CORPUS CHRISTI—If Hurricane Harvey had hit Corpus Christi directly as a Category 4 storm, First Baptist Church—both the people and the building where they worship—could have been devastated.
Instead, the storm unleashed its fury on communities north of the city—Rockport, Fulton, Aransas Pass, Port Aransas and Refugio.
“We could have been right in the midst of it,” Senior Pastor Brian Hill said. “Instead, we were spared—for whatever reason. So, our job became doing what we could to support others.”
Volunteers from the congregation helped their neighbors to the northeast clear debris. The church received and distributed donated supplies. First Baptist School allowed the children of church staff in affected communities to attend classes at no cost until local schools reopened.
Not long after the hurricane, a layperson at First Baptist asked Hill about Proyecto Fortaleza/The Strengthening Project—a marriage enrichment and spiritual formation retreat offered for pastors in Juarez, Mexico. He had been involved with The Strengthening Project since its beginning, and he served on its board of directors.
“She asked me, ‘Don’t you think pastors here could use that?’” Hill recalled.
Ministry of hospitality
About that same time, he received a resource from Ron Cook, who directed the Center for Ministry Effectiveness at Baylor University’s Truett Theological Seminary. Cook forwarded to Hill a paper by David Crosby, who was pastor of First Baptist Church in New Orleans when Hurricane Katrina hit.
Crosby described the church’s “ministry of hospitality,” as it housed and fed American Red Cross volunteers in the weeks immediately after the hurricane and visiting volunteer groups for about a year thereafter.
Hill contacted Crosby, telling him about a proposed retreat in Corpus Christi for ministers and their spouses who served in Coastal Bend communities affected by Hurricane Harvey.
“He told me, ‘If I could have done it after Katrina, you don’t know what it would have meant,’” Hill recalled.
He asked Crosby how soon after the hurricane he would have “allowed himself to go” to a retreat away from New Orleans, and the pair agreed six weeks to two months would be the best time.
First time ‘across the bridge’ since the storm
So, Hill contacted a hotel on the bay that agreed to offer discounted guest rooms and a meeting room at no cost for the retreat. The Baptist General Convention of Texas provided some funding, along with money raised by Corpus Christi’s mayor.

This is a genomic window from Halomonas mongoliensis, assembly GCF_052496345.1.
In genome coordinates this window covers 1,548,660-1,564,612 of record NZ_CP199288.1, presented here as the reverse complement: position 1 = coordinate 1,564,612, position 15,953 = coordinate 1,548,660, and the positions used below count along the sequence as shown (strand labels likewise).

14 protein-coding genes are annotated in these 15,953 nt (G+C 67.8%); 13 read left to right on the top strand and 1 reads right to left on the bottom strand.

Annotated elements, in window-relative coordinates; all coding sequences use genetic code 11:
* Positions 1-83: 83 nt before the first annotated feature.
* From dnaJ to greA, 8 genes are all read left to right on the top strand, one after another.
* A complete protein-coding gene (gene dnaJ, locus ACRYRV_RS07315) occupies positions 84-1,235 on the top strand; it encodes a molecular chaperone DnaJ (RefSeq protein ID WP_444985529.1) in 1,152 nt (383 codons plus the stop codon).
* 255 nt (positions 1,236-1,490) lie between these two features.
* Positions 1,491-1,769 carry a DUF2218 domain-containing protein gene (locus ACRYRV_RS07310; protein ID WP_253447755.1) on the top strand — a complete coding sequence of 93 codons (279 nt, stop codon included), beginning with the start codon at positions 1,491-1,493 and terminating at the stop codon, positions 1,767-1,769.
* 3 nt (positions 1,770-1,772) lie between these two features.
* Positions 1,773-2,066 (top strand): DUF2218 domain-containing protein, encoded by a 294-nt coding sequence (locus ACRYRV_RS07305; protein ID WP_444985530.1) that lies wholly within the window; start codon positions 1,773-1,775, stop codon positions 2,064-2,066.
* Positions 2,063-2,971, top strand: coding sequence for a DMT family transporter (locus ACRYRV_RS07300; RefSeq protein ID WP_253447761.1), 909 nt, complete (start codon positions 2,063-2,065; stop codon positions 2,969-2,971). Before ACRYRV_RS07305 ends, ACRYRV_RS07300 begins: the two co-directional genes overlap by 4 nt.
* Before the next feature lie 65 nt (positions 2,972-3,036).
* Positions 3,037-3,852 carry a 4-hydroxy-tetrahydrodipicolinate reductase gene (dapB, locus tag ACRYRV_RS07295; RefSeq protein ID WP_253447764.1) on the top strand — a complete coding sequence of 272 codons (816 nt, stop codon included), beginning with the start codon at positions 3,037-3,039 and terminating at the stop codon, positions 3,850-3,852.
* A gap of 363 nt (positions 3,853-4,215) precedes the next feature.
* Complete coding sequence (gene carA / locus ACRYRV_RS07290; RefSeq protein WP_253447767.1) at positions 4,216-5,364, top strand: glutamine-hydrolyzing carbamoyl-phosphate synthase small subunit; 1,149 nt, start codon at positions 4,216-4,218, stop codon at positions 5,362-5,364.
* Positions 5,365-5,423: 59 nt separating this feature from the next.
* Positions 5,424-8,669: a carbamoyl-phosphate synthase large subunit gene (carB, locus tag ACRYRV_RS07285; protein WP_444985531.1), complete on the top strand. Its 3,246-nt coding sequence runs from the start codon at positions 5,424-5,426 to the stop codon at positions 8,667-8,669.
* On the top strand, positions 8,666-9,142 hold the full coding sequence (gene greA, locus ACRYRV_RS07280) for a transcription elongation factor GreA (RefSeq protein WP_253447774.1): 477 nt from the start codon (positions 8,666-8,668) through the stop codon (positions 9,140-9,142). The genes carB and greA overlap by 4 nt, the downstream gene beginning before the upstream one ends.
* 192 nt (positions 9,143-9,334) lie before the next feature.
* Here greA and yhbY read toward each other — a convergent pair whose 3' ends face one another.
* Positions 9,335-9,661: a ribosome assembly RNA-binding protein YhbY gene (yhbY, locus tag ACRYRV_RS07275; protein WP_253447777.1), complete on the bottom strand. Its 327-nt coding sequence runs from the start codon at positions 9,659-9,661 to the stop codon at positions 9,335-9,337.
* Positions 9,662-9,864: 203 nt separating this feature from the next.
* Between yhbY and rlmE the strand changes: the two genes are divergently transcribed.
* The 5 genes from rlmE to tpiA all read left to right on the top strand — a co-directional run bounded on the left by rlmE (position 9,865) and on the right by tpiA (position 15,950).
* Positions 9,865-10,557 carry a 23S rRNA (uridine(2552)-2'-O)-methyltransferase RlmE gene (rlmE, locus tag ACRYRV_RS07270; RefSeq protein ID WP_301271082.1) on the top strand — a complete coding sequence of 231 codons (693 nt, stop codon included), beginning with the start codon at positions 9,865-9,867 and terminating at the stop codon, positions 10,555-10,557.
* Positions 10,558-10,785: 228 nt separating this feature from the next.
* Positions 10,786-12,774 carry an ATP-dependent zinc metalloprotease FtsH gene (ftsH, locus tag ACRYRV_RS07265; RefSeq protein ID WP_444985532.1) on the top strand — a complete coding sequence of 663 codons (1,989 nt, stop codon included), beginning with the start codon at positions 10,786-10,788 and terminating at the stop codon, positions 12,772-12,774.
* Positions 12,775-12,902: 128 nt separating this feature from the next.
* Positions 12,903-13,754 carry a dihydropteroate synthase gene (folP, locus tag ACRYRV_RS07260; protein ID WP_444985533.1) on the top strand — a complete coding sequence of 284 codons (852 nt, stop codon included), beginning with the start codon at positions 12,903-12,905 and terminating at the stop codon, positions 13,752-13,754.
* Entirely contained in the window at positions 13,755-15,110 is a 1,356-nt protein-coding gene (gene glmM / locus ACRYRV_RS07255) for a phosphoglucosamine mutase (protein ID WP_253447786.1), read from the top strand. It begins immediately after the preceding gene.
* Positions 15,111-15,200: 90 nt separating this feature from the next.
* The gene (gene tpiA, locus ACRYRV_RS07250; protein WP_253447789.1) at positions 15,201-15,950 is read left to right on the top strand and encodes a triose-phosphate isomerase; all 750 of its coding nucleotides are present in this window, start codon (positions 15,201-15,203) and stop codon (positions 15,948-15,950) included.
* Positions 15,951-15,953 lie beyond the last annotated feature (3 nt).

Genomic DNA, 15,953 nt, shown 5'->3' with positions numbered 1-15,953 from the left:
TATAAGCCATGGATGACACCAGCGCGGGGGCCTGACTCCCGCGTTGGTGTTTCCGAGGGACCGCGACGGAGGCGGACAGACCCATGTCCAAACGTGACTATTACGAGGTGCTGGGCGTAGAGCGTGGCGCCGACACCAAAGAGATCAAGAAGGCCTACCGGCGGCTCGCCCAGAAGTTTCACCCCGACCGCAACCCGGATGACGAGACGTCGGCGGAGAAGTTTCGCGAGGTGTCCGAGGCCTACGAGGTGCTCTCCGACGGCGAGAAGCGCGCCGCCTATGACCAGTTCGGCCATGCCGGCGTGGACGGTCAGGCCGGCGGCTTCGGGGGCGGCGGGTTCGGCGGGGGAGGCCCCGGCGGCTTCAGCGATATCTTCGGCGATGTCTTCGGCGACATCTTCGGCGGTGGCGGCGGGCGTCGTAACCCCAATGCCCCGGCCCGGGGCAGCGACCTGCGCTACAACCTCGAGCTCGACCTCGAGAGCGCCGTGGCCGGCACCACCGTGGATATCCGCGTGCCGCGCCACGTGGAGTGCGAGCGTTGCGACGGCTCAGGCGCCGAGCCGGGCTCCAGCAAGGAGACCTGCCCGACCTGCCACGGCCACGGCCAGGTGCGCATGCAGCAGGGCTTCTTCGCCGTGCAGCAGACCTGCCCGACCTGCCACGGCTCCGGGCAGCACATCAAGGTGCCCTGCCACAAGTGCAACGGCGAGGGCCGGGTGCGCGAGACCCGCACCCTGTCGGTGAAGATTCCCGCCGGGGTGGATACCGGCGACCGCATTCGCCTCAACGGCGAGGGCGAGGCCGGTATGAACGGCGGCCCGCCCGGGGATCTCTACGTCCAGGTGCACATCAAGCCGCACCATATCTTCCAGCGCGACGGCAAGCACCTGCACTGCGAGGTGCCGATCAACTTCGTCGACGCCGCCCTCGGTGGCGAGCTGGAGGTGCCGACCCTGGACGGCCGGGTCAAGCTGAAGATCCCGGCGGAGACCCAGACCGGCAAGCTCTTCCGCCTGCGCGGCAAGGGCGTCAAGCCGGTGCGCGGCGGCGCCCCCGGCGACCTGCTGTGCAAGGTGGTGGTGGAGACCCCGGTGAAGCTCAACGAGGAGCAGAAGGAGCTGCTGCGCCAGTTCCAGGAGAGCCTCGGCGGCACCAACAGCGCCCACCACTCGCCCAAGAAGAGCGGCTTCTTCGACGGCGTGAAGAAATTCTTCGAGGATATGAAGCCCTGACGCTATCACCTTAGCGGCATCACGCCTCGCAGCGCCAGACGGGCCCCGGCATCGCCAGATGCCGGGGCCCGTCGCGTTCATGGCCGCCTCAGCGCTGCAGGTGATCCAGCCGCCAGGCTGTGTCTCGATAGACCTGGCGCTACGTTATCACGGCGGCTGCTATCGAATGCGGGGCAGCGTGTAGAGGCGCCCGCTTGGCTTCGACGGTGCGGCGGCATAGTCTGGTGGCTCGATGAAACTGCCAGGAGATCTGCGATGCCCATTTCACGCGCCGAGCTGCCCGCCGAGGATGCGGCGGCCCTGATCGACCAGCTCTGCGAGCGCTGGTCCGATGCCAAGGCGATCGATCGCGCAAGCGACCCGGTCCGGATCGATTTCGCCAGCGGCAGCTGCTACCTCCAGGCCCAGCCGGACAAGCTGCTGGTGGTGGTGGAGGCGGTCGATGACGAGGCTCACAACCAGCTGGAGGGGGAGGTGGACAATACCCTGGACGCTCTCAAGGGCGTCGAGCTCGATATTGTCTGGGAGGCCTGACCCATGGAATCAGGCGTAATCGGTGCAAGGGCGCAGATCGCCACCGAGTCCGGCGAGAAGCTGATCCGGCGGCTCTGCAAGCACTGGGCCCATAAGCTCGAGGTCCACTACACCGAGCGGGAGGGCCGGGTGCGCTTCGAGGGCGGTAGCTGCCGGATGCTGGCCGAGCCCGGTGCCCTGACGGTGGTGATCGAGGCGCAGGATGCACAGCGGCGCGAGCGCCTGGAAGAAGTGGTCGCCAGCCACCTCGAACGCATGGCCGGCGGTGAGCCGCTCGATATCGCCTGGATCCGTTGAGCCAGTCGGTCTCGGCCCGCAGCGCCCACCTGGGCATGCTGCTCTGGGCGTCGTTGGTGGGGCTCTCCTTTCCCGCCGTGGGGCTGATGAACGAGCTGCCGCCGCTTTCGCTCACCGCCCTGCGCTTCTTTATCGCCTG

Twenty-two couples attended the retreat in late October 2017. Jana Pinson, executive director of Pregnancy Center of the Coastal Bend, asked Hill if she could provide gift baskets for each couple, which were placed in their rooms before they arrived.
“Couples came to dinner that night in tears. They were so touched by the love they felt,” Hill said.
The first night, a Christian comedian provided dinner entertainment. The next day, Crosby spoke to the ministers and their spouses.
“He explained a lot of what they were going through and told them what to expect in the future,” Hill said. “He had 10 years to put it into perspective.”
For many of the ministers who attended the retreat, it marked the first time they had “been across the bridge” spanning the bay since Hurricane Harvey, he noted.
“They had not left the field a single day for two months,” Hill said. “Some had not eaten a meal at a table alone with their spouse since the hurricane hit.”
‘Do not waste your hurricane’
Scott Jones, pastor of First Baptist Church in Rockport, attended the retreat with his wife, Kim, and the other ministerial staff and spouses from his church.
“It got us out of the disaster recovery zone for a little while. It allowed us to relax for a bit and just spend some time with our spouses,” he said.
Nearly two years later, Jones reflected on Crosby’s presentation.
“He contributed to my understanding of what God could do in the midst of a disaster. Something he said stuck with me: ‘Do not waste your hurricane,’” Jones said.
Kevin Muilenburg, pastor of Coastal Oaks Baptist Church in Rockport, attended with his wife, Kelley.
“Just to get away for a little while meant a lot,” he said. “Living with the disaster was kind of like a perpetual youth camp. You’re out of your routine. You stay up late and sleep in an uncomfortable bed. Your feet hurt. Your back hurts. You don’t eat right. But the difference is that Friday never gets here.”
Change in demeanor
Hill observed a noticeable difference in demeanor of the ministerial couples when they arrived and when they left the retreat.
“The longer they were together, the more they relaxed around each other,” he said. “You could hear them laughing together. Some were crying together.”
One year after the first retreat, Hill and The Strengthening Project offered a follow-up retreat that drew 15 couples. Scott Floyd with the B.H. Carroll Theological Institute, a licensed professional counselor and licensed marriage and family therapist, spoke on ministry in times of crisis.
“He talked about how to deal with people in crisis and how to know when you are in crisis yourself,” Hill said.
All of the ministers who participated received copies of Floyd’s books.
“We wanted to give them tools to help people,” Hill said.
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